Capital Budgeting Necessary for Large and Small Firms

The allocation of capital in small and middle market companies is as important as it is in large enterprises. Given their lack of access to capital markets, capital budgeting is often more important in small and middle market companies because the funds necessary to correct investment mistakes may not be available. Also, large firms allocate capital to numerous projects, so a mistake on one can be offset by success with others. Smaller companies do not have this luxury. Even though capital budgeting is vitally important for small and middle market companies, very few do a good job of it.  

Capital budgeting deals with the allocation of financial resources by companies to make investments that are expected to generate long-term returns. This encompasses investments for new or replacement of obsolete equipment or technology, expansion of existing products or markets, expansion into new products or markets, or investments in research and development. The goal of preparing a capital budget is to select those investments the company believes have the best chance of generating returns that exceed the opportunity costs of capital. 

Capital budgets compile the expected cash outflows and inflows of project alternatives over a period of years.  These cash flows are then discounted back to their “present values” using discount rates equal to the opportunity costs of capital. If a proposed project has a net positive net present value (NPV), then this indicates that the expected cash flow from the project will earn more for the company than the cost of capital to finance it. If there are multiple projects with positive NPVs, then management should select those projects with the highest NPVs.  

Other measures used for capital budgeting include payback period and internal rate of return (IRR). The payback period measures the amount of time until the invested capital is recovered.  Projects with shorter payback periods would generally be selected, as estimates of longer-term cash flows will be viewed as being more risky. However, a drawback with using payback period to select capital projects is that this method does not focus on cash flows beyond the cost recovery period. The IRR is a measure of the % of financial return on a capital investment. IRR is compared to the company’s opportunity cost of capital and projects with the highest IRR are selected. As IRR is a focus on solely the % return, it is not as useful as a measure of NPV, which focuses on the net present value in dollars.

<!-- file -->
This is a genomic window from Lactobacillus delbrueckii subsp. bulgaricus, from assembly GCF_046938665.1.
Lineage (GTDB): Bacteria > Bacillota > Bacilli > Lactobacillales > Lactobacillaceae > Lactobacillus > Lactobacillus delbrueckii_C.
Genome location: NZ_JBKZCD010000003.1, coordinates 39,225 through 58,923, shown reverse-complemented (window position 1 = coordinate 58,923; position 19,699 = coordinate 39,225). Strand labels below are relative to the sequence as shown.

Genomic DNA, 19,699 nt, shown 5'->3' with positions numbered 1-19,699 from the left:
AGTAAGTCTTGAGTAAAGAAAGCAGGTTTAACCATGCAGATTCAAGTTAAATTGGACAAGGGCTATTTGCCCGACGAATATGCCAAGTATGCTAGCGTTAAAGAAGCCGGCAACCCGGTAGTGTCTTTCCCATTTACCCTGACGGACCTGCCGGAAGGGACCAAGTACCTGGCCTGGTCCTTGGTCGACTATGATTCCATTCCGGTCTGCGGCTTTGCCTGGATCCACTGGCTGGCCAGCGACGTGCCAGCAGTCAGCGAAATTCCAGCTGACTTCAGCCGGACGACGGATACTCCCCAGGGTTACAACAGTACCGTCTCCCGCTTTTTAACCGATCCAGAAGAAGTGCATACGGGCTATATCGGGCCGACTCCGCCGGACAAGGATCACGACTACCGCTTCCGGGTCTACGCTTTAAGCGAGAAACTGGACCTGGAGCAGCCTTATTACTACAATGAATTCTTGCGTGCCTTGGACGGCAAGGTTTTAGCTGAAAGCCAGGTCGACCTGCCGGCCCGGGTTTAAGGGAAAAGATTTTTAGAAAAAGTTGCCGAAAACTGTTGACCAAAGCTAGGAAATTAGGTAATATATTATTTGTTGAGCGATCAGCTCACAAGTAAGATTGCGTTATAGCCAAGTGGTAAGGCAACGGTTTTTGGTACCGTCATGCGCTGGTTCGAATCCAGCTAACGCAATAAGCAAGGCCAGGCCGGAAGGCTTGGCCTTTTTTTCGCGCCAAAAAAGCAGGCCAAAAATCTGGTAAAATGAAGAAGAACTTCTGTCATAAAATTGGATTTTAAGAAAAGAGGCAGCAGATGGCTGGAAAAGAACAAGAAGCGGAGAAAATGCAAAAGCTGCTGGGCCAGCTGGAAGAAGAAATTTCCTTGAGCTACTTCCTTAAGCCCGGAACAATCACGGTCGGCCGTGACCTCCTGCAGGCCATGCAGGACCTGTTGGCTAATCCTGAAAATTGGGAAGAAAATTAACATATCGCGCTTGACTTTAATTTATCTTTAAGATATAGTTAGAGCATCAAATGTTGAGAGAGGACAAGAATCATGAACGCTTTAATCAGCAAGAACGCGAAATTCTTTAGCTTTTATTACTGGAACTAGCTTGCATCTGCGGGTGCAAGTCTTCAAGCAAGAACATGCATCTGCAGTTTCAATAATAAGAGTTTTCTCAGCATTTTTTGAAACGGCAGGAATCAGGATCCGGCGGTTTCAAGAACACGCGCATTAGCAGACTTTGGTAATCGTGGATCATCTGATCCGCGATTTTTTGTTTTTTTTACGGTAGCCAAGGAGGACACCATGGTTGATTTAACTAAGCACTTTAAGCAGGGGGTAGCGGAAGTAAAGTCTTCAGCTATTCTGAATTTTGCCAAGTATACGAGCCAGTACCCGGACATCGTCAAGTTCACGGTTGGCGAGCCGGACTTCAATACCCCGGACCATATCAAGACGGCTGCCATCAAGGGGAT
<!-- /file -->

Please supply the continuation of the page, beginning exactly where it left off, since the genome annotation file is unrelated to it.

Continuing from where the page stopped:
The single most appealing argument for the use of NPV in capital budgeting is that it gives an explicit measure of the effect the investment will have on the company’s value.  If NPV for a project is positive, this project will increase the company’s value.   

The cost of capital used to discount cash flows to present value is the company’s “opportunity cost of capital”, or the required rate of return or “hurdle rate”.  This rate of return is based on what investors could get elsewhere. There are financial formulas that compute the cost of debt, preferred stock and common stock. Retaining earnings also have a cost associated with them. To simplify this concept, after a company generates earnings, who theoretically owns that money? The shareholders, right? But when earnings are retained, management is investing these funds on behalf of the shareholders back into the company. As such, shareholders will expect some return on the money retained in the company. Their return should be at least the same amount as if they had received the retained earnings in the form of dividends, and then reinvested these funds to purchase more stock in the company.